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> Fun twenties-isms!, Wonderful expressions in 20's Jazz!
rostok
post Mar 3 2005, 06:55 PM
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One of the things I love about twenties, early thirties jazz is the wonderful musical expressions that were a part of the music during that era. Expressions that by the late thirties were only pleasent echoes. I don't know enough about musical terms to know what to really call these musical expressions. Maybe someone could halp me out on that. The fun expressions I refering to are:

1.Rut-n-ta da
2. Dut-n-da
3. Rudle-la rutha
4. Asteriasaw
etc.
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WhitemansWhisper...
post Mar 4 2005, 05:13 AM
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Hi!

It sounds like you might be referring to scat singing, the singing of nonsensical syllables which have no meaning. It was invented by the great Louis Armstrong who influenced and inspired many a jazz singer (Ella Fitzgerald immediately springs to mind!) to imitate and follow him in performing this unique kind of singing.

Hope that helped.
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Fredrik
post Mar 4 2005, 07:55 AM
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Sorry, but that Louis Armstrong invented scat singing is one of the great myths of jazz history. Ragtime singer Gene Greene scatted on several versions of his hit tune "King Of The Bungaloos" as early as 1911, and Cliff "Ukelele Ike" Edwards made records in the early 20s with his own type of scat singing called "effin".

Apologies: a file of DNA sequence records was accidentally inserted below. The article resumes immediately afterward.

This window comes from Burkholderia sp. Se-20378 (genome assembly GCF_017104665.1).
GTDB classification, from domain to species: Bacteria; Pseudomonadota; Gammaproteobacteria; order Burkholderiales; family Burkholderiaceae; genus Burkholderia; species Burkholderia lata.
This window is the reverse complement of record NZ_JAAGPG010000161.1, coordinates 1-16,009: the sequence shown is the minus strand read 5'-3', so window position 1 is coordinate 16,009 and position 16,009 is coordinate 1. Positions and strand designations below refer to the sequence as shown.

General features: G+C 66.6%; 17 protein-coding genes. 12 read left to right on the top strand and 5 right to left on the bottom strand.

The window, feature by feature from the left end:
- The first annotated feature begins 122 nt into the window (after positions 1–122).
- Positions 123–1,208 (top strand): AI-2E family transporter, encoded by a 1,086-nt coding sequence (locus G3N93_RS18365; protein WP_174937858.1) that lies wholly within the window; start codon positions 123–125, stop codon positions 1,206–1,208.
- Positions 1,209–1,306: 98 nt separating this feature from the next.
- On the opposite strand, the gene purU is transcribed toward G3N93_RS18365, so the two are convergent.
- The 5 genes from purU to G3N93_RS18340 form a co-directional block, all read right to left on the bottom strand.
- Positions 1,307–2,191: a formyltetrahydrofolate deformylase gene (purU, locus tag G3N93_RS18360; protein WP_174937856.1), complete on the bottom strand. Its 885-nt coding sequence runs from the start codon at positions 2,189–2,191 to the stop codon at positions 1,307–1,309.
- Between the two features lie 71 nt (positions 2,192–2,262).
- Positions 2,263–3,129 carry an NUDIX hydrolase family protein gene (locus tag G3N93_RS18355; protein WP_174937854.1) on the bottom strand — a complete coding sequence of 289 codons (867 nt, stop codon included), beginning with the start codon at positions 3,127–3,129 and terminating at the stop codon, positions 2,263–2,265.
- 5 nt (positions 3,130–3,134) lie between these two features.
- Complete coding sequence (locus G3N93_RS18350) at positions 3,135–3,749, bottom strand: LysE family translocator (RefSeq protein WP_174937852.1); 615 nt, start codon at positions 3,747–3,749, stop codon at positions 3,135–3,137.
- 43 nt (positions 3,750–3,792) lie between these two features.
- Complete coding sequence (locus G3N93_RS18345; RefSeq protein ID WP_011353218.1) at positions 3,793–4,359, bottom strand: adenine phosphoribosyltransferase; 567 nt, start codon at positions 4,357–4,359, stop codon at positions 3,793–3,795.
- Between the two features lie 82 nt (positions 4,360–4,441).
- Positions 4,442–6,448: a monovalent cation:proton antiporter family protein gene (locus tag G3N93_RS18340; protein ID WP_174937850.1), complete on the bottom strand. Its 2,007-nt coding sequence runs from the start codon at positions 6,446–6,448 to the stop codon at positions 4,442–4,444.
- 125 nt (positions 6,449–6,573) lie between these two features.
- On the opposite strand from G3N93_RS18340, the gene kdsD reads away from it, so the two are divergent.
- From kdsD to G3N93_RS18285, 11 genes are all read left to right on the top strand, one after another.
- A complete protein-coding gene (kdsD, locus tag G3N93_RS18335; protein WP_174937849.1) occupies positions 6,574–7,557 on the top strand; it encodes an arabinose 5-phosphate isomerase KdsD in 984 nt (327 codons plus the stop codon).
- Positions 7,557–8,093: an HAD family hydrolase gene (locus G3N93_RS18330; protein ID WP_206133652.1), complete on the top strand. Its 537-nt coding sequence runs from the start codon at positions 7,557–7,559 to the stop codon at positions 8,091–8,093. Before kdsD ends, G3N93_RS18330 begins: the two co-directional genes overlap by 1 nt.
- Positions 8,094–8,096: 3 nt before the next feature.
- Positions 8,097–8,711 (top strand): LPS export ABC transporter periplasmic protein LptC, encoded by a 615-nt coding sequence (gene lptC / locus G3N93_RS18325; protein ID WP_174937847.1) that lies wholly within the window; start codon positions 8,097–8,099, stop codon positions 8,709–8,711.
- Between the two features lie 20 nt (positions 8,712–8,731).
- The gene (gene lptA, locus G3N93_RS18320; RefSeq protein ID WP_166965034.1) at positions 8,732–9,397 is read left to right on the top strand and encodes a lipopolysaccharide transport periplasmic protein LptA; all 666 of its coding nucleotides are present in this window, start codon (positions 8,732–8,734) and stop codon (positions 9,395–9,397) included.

Fredrik
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rostok
post Mar 4 2005, 05:40 PM
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smile.gif nope! not talking about scat. The things I'm refering to are the actually part of the musical expressions of the instuments being played. It's very prevalent in twenties jazz. But not quite as much in the dance music of the day. I'm not really sure what the musical term for this is. Perhapts what I am refering to is called the phrasing. but 20's jazz is full of them, and I love it. If you listen closely, and keep those words in mind,you will here them. Rut-n-ta da! ect. Example: If you listen to dismuke's Duke Ellington version of "Ain't Misbehavin", you'll here the trumpit blow the da-n-da. Fun stuff!!
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rostok
post Mar 4 2005, 09:13 PM
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Sorry! actually it's the trombone. It's very hard to try and discribe these things in words. But if you listen to Fletcher Henderson's 1928 version of "King Porter Stomp" you can hear this ever prevalent rut-n-ta da in Colmen Hawken's wonderful sax solo. A really nice jazz band!
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